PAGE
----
Clay: A clay liner should be at least two feet thick and should be installed in 6-inch lifts then compacted. For every foot of water over ten feet, the thickness of the liner should be increased.

Bentonite: Bentonite is a premium core drilling mud and is considered a type of clay. When installing, it should be spread, disked rolled and compacted at 1 to 2 pounds per square foot. Upon drying, Bentonite is known to crack, which allows some water to seep. If your water source is run off dependant, water fluctuations are more likely to effect this cracking.

Flexible Liners: If clay or Bentonite is not available, an artificial plastic or rubber can be installed. While both are long lasting, in time the plastic will have to be replaced as it begins to deteriorate.

Concrete: This type of liner is the least expensive of all the methods. However, overtime it may form its own expansion joints (minor cracks,) which must be monitored for any ground sinking behind them.

*When using a pond liner, you should be sure to take groundwater into account and if present, should include a drain system that will allow water to flow laterally under the lining. This under drain will prevent the liner from floating due to ground water or gas build up.

What is the correct shape and depth?

The shape of your pond will directly influence the amount of maintenance needed in the long term. The ideal shape for a pond is circular (i.e. round, oval, oblong) as opposed to complex shapes (i.e. kidney, long and thin.) While unique pond shapes might be enticing, be forewarned that sooner or later you will have to face problems such as insect infestations and foul smelling and discolored waters due to poor circulation.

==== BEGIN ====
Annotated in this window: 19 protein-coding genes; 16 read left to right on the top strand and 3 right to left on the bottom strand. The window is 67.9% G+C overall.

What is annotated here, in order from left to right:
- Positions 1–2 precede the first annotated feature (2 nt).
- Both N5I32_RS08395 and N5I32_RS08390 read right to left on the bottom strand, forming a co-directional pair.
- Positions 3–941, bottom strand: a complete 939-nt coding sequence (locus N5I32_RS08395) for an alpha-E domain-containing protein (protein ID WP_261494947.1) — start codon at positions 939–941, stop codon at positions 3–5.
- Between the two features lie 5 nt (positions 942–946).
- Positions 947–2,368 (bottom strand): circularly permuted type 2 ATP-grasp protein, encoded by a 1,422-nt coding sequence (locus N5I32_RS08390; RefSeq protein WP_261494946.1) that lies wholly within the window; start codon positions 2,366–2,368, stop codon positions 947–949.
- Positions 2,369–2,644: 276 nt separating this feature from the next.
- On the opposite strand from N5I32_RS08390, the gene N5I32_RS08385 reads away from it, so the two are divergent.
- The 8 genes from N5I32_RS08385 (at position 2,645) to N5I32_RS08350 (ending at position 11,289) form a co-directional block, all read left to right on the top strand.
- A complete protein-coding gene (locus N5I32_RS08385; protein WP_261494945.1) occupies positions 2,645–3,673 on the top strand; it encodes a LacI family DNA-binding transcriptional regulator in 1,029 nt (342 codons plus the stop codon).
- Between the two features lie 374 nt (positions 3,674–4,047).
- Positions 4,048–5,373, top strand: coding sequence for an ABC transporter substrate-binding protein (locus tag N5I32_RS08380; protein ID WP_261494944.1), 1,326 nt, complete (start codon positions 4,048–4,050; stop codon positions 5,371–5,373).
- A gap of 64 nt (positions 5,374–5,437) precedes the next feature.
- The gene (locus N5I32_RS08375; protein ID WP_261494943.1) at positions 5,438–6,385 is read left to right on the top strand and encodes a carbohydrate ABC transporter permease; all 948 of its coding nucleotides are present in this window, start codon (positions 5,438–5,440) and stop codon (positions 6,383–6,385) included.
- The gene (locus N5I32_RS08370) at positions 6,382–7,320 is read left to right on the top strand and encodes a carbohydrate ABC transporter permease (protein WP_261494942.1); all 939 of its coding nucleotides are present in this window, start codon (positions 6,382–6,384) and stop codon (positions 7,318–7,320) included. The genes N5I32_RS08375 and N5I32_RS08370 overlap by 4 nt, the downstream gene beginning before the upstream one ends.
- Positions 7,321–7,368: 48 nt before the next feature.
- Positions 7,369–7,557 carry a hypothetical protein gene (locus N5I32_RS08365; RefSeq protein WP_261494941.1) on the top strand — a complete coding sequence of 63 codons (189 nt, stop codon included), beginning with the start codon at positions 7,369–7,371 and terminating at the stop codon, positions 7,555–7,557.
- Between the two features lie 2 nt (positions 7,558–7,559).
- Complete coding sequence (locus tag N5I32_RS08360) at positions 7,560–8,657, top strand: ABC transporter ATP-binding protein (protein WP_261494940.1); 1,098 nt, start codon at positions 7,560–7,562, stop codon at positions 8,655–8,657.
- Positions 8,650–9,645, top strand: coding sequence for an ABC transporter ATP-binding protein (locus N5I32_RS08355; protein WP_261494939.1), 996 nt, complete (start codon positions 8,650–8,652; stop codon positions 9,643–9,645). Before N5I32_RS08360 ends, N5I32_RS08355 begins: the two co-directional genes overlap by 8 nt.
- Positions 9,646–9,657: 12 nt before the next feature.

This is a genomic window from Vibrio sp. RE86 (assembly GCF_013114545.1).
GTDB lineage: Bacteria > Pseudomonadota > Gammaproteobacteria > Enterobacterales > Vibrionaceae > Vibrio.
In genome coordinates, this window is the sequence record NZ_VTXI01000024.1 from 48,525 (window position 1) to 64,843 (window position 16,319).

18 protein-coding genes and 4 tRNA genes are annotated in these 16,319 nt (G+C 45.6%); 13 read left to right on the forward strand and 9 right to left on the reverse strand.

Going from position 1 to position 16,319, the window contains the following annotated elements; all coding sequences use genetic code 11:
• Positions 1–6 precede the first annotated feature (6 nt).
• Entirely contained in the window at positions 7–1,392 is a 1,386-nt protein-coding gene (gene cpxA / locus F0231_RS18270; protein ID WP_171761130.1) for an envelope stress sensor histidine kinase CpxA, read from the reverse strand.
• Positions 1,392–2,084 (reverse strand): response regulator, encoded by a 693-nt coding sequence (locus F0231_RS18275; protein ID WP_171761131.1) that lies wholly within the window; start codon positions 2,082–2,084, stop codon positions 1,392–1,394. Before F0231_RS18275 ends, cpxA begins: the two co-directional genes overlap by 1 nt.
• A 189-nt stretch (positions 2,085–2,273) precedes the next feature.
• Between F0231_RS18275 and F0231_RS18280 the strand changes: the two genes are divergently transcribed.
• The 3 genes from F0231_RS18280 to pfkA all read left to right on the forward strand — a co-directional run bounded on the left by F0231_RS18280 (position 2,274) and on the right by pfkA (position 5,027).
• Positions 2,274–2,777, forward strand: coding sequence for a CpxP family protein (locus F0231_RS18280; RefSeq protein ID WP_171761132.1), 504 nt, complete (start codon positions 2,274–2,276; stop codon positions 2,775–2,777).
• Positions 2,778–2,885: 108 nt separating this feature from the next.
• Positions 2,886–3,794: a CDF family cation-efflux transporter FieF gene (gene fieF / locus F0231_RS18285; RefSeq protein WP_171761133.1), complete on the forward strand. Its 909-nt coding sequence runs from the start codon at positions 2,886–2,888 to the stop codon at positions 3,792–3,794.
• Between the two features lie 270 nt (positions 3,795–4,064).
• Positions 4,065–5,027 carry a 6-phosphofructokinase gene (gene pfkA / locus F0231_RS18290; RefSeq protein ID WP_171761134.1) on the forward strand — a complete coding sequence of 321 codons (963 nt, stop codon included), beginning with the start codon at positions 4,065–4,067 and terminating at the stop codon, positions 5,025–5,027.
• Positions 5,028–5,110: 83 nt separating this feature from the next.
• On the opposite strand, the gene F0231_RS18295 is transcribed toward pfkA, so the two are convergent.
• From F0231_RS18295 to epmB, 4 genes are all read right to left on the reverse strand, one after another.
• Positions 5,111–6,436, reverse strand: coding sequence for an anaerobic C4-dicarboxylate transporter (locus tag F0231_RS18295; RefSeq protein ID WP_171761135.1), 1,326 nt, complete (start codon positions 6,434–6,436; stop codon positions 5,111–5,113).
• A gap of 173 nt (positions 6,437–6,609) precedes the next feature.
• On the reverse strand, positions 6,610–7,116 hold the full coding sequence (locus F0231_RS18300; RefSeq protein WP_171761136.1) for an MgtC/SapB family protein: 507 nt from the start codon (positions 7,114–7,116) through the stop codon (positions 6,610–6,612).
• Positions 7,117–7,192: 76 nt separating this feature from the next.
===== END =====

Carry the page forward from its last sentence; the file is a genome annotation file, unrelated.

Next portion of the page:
Depth is one of the critical factors which is often overlooked. If you create a pond that is too shallow, thermal stratification will occur during the warm months and without proper maintenance, you will be faced with high clean up costs. An ideal depth range is from at least 12 to 20 feet. Deeper depths provide lake bottoms with limited exposure to ultraviolet light from the sun which will deter excessive algae and nutrient overload. Water temperature in deeper depths also tends to be much cooler, allowing for a greater amount of oxygen, benefiting fish and overall water quality.

Slope

New research and water management practices have stated that by creating a gentle slope provides greater public safety and should be considered within every installation. This shallow shelf should extend out of the edge horizontally anywhere from 6 to ten feet and then drop off sharply at a minimum ratio of 3:1 to the maximum depth.

Slopes are also beneficial in the fact that they allow for the planting of certain species of aquatic plants that buffer nutrients as they run into the water.

Flora and Fauna

Drainage into your lake from fertilizers, grass clippings, and herbicides can cause many unpleasant water conditions.